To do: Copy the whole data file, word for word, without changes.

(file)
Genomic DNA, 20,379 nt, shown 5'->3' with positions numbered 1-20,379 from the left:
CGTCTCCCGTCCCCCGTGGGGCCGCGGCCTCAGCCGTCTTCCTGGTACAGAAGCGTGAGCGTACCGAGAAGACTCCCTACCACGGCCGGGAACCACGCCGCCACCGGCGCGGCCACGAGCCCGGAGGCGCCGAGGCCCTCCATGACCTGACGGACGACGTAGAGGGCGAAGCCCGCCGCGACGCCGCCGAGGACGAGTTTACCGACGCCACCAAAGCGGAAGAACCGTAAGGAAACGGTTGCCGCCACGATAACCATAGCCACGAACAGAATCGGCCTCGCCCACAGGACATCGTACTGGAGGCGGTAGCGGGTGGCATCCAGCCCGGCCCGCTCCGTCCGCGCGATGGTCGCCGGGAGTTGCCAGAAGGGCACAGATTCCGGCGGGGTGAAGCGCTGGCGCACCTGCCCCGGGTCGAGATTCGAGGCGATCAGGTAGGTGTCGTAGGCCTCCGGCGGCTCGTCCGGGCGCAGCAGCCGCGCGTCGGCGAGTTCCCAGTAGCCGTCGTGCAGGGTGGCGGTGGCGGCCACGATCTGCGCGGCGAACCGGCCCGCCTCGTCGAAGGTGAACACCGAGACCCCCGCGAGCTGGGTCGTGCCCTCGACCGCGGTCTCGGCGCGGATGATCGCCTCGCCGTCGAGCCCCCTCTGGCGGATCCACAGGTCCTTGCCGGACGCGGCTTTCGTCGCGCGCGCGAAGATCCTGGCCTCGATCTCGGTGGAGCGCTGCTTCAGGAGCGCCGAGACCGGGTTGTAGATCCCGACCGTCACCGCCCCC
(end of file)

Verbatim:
Genomic DNA, 20,379 nt, shown 5'->3' with positions numbered 1-20,379 from the left:
CGTCTCCCGTCCCCCGTGGGGCCGCGGCCTCAGCCGTCTTCCTGGTACAGAAGCGTGAGCGTACCGAGAAGACTCCCTACCACGGCCGGGAACCACGCCGCCACCGGCGCGGCCACGAGCCCGGAGGCGCCGAGGCCCTCCATGACCTGACGGACGACGTAGAGGGCGAAGCCCGCCGCGACGCCGCCGAGGACGAGTTTACCGACGCCACCAAAGCGGAAGAACCGTAAGGAAACGGTTGCCGCCACGATAACCATAGCCACGAACAGAATCGGCCTCGCCCACAGGACATCGTACTGGAGGCGGTAGCGGGTGGCATCCAGCCCGGCCCGCTCCGTCCGCGCGATGGTCGCCGGGAGTTGCCAGAAGGGCACAGATTCCGGCGGGGTGAAGCGCTGGCGCACCTGCCCCGGGTCGAGATTCGAGGCGATCAGGTAGGTGTCGTAGGCCTCCGGCGGCTCGTCCGGGCGCAGCAGCCGCGCGTCGGCGAGTTCCCAGTAGCCGTCGTGCAGGGTGGCGGTGGCGGCCACGATCTGCGCGGCGAACCGGCCCGCCTCGTCGAAGGTGAACACCGAGACCCCCGCGAGCTGGGTCGTGCCCTCGACCGCGGTCTCGGCGCGGATGATCGCCTCGCCGTCGAGCCCCCTCTGGCGGATCCACAGGTCCTTGCCGGACGCGGCTTTCGTCGCGCGCGCGAAGATCCTGGCCTCGATCTCGGTGGAGCGCTGCTTCAGGAGCGCCGAGACCGGGTTGTAGATCCCGACCGTCACCGCCCCC